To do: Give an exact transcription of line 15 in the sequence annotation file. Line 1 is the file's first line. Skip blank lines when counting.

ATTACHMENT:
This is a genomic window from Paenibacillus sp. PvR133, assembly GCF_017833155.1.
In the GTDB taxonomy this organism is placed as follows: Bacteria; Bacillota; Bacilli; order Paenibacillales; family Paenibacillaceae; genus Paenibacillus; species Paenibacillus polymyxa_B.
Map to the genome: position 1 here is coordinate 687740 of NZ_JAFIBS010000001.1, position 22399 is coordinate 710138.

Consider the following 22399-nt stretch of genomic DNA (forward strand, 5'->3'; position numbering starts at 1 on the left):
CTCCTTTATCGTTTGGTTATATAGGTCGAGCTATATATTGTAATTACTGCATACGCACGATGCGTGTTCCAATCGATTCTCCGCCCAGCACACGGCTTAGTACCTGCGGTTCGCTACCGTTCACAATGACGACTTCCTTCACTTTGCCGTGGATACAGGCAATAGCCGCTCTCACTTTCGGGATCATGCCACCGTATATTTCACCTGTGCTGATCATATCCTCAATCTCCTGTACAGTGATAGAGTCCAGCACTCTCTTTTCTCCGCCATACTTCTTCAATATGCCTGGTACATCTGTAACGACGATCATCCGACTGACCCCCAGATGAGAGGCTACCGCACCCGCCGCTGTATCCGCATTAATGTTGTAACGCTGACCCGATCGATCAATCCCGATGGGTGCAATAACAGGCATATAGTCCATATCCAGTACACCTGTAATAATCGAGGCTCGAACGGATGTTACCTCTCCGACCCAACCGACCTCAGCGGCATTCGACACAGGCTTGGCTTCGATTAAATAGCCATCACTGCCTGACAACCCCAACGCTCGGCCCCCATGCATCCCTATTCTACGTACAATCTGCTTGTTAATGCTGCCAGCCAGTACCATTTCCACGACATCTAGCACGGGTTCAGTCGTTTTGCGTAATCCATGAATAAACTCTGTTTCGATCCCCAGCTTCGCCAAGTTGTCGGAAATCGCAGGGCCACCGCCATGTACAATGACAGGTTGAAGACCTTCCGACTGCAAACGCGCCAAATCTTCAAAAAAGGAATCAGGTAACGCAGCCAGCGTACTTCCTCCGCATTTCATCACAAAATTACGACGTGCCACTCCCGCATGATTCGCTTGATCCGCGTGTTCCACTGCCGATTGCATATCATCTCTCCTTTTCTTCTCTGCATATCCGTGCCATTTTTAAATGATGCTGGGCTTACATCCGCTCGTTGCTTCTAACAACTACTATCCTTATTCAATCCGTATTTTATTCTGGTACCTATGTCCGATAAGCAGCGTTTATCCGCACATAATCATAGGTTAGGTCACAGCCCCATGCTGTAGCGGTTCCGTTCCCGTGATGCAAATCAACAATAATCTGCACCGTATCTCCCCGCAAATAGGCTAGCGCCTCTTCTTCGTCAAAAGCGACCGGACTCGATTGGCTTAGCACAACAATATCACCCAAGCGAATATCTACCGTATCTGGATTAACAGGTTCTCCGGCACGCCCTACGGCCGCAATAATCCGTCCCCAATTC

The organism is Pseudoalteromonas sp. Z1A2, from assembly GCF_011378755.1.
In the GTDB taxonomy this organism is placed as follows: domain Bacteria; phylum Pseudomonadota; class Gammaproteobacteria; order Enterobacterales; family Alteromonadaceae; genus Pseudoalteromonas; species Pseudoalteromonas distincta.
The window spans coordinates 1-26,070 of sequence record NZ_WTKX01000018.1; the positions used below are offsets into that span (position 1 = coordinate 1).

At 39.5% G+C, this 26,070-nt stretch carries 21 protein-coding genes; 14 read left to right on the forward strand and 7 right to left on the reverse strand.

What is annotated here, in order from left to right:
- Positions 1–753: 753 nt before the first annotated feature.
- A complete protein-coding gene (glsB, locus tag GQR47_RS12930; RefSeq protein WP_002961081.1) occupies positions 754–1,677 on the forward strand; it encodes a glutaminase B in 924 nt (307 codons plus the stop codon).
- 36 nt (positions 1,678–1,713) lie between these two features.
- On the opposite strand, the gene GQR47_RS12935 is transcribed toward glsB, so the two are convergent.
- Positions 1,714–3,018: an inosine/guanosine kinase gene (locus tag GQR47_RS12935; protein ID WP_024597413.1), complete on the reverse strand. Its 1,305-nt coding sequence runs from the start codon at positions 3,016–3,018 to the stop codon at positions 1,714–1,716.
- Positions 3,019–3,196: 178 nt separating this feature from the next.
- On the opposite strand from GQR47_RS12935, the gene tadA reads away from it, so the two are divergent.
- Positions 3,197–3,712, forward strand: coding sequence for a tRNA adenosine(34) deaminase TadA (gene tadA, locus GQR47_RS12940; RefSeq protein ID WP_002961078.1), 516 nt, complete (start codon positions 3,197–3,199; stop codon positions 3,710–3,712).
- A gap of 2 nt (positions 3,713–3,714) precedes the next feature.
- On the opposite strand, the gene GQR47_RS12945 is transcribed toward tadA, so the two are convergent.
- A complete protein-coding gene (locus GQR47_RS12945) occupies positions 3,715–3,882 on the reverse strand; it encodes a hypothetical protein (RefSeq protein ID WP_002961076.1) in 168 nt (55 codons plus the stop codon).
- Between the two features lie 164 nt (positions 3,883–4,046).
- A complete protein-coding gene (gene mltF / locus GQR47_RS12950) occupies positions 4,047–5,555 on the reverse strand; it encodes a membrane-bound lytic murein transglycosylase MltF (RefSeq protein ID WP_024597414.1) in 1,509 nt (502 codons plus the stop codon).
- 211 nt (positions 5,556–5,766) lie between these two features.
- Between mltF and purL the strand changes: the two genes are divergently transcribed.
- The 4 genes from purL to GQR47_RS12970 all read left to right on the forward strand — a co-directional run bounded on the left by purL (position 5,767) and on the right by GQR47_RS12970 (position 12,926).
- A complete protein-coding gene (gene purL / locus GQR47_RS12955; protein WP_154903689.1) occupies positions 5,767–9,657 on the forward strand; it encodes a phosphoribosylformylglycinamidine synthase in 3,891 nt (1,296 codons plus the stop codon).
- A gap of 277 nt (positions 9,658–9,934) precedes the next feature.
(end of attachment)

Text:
- Positions 1,714–3,018: an inosine/guanosine kinase gene (locus tag GQR47_RS12935; protein ID WP_024597413.1), complete on the reverse strand. Its 1,305-nt coding sequence runs from the start codon at positions 3,016–3,018 to the stop codon at positions 1,714–1,716.